OF JUDGMENT: 01/14/2014
COUNTY CIRCUIT COURT HON. JOHNNIE E. WALLS, JR., Judge
COURT ATTORNEYS: JASON L. DAVIS JAMES W. CRAIG MEGHAN SHAPIRO
ATTORNEYS FOR APPELLANT: OFFICE OF THE ATTORNEY GENERAL BY:
JASON L. DAVIS BRAD ALAN SMITH
ATTORNEYS FOR APPELLEE: JAMES W. CRAIG MEGHAN SHAPIRO
A Bolivar County Circuit Court judge ruled death-row inmate
Kevin Scott was intellectually disabled and thus ineligible
for the death penalty under the Eighth
Amendment. The State has appealed. It argues: (1) the
trial judge ignored the mandate of Scott II,
which directed Scott take a specific malingering test before
his intellectual-disability hearing; (2) the trial judge
abused his discretion when he permitted Scott's experts
to testify at the intellectual-disability hearing; and (3)
the trial judge failed to make independent findings of fact
and conclusions of law when ruling Scott intellectually
We find no reversible error. The requirement to take a
specific malingering test was expressly overruled four months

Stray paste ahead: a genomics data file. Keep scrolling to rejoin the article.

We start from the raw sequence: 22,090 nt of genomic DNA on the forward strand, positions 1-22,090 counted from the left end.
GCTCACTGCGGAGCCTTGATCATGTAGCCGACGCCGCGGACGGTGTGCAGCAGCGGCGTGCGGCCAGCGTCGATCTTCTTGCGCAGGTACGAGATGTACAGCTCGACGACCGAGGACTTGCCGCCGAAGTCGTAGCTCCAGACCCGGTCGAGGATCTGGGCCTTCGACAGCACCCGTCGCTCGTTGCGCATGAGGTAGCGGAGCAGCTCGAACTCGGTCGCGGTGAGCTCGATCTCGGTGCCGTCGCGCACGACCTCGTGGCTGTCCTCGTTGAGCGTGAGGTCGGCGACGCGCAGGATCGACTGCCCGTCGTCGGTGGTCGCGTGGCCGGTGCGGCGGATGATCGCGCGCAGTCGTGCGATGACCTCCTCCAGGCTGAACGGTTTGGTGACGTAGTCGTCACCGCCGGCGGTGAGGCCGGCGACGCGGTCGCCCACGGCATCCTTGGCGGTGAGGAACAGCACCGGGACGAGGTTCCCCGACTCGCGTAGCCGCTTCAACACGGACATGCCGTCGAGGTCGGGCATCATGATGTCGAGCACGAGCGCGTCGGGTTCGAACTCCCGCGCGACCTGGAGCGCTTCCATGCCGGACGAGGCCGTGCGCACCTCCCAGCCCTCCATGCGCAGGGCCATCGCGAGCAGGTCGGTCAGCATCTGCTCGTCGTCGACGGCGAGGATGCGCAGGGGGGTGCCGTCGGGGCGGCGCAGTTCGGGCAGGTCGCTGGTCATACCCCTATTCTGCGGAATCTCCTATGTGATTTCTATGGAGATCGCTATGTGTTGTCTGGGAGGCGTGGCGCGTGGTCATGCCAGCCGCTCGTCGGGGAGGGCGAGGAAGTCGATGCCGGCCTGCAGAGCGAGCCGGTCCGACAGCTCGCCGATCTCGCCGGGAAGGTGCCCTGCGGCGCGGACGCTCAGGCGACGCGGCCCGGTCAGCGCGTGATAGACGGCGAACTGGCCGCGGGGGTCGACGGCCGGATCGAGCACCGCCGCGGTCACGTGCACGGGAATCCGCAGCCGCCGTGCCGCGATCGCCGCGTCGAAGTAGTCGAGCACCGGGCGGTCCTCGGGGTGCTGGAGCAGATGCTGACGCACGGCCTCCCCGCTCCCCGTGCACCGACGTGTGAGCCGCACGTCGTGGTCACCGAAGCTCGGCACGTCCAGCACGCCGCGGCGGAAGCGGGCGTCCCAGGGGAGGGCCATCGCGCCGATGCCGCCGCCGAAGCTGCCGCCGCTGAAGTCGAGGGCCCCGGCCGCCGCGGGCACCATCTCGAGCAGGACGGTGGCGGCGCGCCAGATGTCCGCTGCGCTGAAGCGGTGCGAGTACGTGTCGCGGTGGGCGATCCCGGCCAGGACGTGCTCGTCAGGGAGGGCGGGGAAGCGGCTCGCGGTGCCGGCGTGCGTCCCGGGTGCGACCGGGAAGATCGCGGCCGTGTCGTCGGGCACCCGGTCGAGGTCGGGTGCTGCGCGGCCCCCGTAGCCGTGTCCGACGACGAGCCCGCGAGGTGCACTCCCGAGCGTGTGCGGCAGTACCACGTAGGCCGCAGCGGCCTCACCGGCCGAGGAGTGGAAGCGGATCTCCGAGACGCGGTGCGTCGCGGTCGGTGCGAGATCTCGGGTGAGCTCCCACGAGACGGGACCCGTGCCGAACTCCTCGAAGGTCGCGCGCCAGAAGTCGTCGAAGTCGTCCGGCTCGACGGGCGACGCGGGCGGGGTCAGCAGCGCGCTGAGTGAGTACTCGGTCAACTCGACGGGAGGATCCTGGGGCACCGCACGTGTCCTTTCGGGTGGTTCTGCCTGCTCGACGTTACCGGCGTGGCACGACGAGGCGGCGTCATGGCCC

after the mandate in Scott II. And the admission
of Scott's experts was within the sound discretion of the
trial court. Finally-though the State had ample opportunity
to do so-it made no attempt to supplement the record to prove
its allegation that the trial judge recited Scott's
proposed findings instead of making his own independent
findings. In short, the State's failure to provide record
evidence of this claim prohibits us from reviewing it.
Thus, we must affirm the order vacating Scott's death
sentence based on the finding of intellectual disability.
This finding does not relieve Scott from criminal culpability
and punishment. Scott's conviction for capital murder
still stands. We remand this case to the Bolivar County
Circuit Court for Scott to be resentenced.
Facts and Procedural History
In November 1995, eighteen-year-old Scott killed Richard Lee
while stealing his car. In 1998, he was tried before a Bolivar